User-friendly and perfect for non-programmers, the solution relies on its training data, including efficient projects, technical regulations, and engineering software, as well as generative design technologies, which can autonomously create 3D models of industrial areas. 

To create a mockup of the site, users need to highlight an area of 10 to 100 hectares on the map and specify existing transport nodes and other desirable indicators, whereas data on climate conditions for the selected area – wind, sea state, ice characteristics, and hydrometeorological hazards – will be automatically imported from the 3D climate model, taking into account potential climate change.

The result is an interactive simulation, which allows users to view the area from all sides, examine all facilities, including their types, purposes, floor plans, and even economic parameters, switch display modes, and separate regions into different functional zones in accordance with construction standards. Though varied from given areas, models are typically produced within no more than several tens of minutes. The export feature is available, as well. 

“The task was beyond the powers of classical AI or ChatGPT due to insufficient data available on construction successes in the Arctic and the region’s climate peculiarities. Unlike other technologies, our model is versatile in the sense that it is based on hybrid AI that combines training capabilities and expert human knowledge as formal models,” notes Alexander Boukhanovsky, the head of ITMO’s Research Center “Strong AI in Industry.”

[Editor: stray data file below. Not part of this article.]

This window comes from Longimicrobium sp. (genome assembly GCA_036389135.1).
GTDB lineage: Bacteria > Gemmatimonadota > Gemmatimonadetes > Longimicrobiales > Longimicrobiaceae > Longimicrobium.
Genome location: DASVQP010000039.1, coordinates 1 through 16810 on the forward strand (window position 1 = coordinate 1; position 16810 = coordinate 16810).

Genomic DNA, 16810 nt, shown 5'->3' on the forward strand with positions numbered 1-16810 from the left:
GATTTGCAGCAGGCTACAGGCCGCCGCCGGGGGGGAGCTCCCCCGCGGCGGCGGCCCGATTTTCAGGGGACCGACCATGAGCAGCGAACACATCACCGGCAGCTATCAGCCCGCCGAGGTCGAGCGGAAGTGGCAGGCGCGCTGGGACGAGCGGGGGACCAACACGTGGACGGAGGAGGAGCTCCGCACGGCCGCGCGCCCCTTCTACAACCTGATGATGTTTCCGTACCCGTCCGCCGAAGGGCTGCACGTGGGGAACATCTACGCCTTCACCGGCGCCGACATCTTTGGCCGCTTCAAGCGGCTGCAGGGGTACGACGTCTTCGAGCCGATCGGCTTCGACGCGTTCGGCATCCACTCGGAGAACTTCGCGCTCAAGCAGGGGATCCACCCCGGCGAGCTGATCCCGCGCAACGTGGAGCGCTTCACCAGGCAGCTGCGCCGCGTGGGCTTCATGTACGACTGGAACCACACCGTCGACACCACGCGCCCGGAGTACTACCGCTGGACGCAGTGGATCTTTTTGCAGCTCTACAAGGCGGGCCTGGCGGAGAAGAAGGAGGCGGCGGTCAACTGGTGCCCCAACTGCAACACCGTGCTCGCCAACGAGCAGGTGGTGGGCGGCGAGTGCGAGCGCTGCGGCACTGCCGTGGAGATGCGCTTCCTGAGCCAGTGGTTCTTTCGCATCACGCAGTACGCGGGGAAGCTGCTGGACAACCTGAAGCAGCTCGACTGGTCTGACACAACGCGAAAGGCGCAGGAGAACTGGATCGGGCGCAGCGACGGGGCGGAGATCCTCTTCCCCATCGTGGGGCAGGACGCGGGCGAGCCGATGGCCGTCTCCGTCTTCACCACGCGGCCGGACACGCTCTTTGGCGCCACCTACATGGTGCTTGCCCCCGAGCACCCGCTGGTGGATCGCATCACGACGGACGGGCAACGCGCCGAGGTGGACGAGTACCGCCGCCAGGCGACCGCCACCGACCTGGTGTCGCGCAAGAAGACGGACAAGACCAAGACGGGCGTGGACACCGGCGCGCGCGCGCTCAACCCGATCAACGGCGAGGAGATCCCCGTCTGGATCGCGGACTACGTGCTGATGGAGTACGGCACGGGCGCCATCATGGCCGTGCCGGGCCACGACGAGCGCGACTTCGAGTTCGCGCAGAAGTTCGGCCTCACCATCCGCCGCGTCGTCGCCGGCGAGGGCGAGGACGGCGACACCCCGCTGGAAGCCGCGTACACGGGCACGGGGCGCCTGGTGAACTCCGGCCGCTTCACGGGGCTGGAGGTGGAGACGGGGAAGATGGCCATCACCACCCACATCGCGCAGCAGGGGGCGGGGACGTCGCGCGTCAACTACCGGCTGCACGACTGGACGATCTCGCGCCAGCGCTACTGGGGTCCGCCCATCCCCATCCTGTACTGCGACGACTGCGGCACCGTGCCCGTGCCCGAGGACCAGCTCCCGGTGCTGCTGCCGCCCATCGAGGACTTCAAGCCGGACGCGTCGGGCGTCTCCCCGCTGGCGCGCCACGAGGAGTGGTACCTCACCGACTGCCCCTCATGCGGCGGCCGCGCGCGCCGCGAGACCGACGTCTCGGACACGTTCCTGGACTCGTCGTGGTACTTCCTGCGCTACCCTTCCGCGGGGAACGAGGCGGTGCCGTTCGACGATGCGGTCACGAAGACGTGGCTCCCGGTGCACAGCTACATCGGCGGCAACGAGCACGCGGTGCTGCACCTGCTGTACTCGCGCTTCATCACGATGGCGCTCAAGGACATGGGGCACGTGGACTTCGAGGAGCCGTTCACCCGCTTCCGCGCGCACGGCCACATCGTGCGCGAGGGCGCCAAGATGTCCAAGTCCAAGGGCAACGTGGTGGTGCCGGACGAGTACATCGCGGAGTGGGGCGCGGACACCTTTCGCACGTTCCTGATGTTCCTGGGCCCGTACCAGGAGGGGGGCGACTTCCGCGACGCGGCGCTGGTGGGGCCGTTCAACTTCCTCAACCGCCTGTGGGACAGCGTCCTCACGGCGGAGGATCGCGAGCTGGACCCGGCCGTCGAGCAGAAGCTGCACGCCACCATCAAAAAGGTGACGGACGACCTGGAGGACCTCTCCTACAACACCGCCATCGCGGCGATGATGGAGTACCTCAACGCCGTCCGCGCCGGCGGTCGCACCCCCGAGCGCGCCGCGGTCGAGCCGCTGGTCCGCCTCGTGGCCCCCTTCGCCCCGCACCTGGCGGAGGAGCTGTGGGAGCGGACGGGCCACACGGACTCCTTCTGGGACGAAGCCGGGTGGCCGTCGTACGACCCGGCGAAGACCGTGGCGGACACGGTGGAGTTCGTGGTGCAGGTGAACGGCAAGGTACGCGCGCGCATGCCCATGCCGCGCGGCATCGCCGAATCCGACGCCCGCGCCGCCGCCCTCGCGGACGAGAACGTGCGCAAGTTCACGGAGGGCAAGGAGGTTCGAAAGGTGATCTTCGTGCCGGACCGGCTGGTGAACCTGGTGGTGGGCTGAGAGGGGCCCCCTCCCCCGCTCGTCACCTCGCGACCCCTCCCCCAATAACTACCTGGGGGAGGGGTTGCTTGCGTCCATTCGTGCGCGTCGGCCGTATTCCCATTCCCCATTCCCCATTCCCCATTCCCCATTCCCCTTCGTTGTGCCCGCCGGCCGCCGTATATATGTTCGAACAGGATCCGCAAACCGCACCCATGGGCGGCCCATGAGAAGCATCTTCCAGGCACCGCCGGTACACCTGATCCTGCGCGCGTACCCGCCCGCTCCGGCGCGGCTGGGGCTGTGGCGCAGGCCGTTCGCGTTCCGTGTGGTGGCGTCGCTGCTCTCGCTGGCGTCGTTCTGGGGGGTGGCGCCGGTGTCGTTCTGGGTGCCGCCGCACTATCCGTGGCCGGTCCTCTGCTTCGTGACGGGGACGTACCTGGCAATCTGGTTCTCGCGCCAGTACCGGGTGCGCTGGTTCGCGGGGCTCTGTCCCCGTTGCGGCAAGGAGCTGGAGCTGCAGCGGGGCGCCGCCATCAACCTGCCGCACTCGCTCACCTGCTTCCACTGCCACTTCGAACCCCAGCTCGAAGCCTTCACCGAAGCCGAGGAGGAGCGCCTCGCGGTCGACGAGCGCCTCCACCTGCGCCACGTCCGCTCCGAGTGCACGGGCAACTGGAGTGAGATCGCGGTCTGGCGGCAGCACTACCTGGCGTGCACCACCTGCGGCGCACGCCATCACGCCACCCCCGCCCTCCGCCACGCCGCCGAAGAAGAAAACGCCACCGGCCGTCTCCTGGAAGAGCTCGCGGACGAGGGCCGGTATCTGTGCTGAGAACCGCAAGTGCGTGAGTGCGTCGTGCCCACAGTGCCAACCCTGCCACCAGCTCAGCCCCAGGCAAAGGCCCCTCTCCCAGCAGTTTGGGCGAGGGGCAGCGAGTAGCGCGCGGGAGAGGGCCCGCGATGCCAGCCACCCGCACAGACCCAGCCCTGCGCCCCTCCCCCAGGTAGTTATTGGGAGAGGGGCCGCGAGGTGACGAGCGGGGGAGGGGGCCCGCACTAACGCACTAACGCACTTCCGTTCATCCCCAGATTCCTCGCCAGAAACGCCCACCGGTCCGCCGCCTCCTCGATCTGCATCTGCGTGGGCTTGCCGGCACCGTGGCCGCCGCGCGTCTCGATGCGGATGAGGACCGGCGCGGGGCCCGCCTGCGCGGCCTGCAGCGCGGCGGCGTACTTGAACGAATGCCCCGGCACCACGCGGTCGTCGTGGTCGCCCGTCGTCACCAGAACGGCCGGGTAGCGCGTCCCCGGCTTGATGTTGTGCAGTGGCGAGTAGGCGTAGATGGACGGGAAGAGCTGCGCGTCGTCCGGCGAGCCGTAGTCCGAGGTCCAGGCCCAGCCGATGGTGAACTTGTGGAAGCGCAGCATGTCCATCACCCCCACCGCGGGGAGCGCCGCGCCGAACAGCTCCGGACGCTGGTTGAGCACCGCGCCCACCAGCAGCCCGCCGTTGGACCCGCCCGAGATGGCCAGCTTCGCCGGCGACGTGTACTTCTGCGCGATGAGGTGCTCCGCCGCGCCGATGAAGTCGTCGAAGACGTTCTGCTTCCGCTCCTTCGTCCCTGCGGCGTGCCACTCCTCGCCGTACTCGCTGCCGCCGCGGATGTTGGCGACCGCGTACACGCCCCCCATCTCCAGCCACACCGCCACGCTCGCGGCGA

Alexander Boukhanovsky. Photo by Dmitry Grigoryev / ITMO.NEWS

Alexander Boukhanovsky. Photo by Dmitry Grigoryev / ITMO.NEWS

The technology may become an indispensable assistant for companies involved in the development of the Arctic zone, including its ice shelf, which will let them not only improve performance and reduce project timelines but also develop comprehensive solutions appropriate to the region’s environment. For instance, it can be used to plan the buildings so that they would not be snowed in or tailor ice protection structures to the ecosystem.

“The Arctic has been one of the key priorities for the country for quite some time. Its climate aspects and construction requirements, however, differ drastically from that of other regions, even if they are just a few degrees south. For one, the Arctic areas are covered in snow, so construction here calls for different design approaches. This is not only in terms of concepts, planning systems, and technical specifications but also modeling and supply chain optimization. And AI is here to offer us the best available solutions at each of these stages,” explains Petr Tarasov, an expert of the department of innovative projects on the shelf at the Arctic Research Center.

The algorithm in action. Video courtesy of the developers 

In 2021, ITMO’s Research Center “Strong AI in Industry” became one of the grant winners in the contest held as part of the federal Artificial Intelligence project. The experts of the Analytical Center for the Government of the Russian Federation selected six university-based research centers to become a stepping stone of AI development in Russia. 

ITMO University's Press Office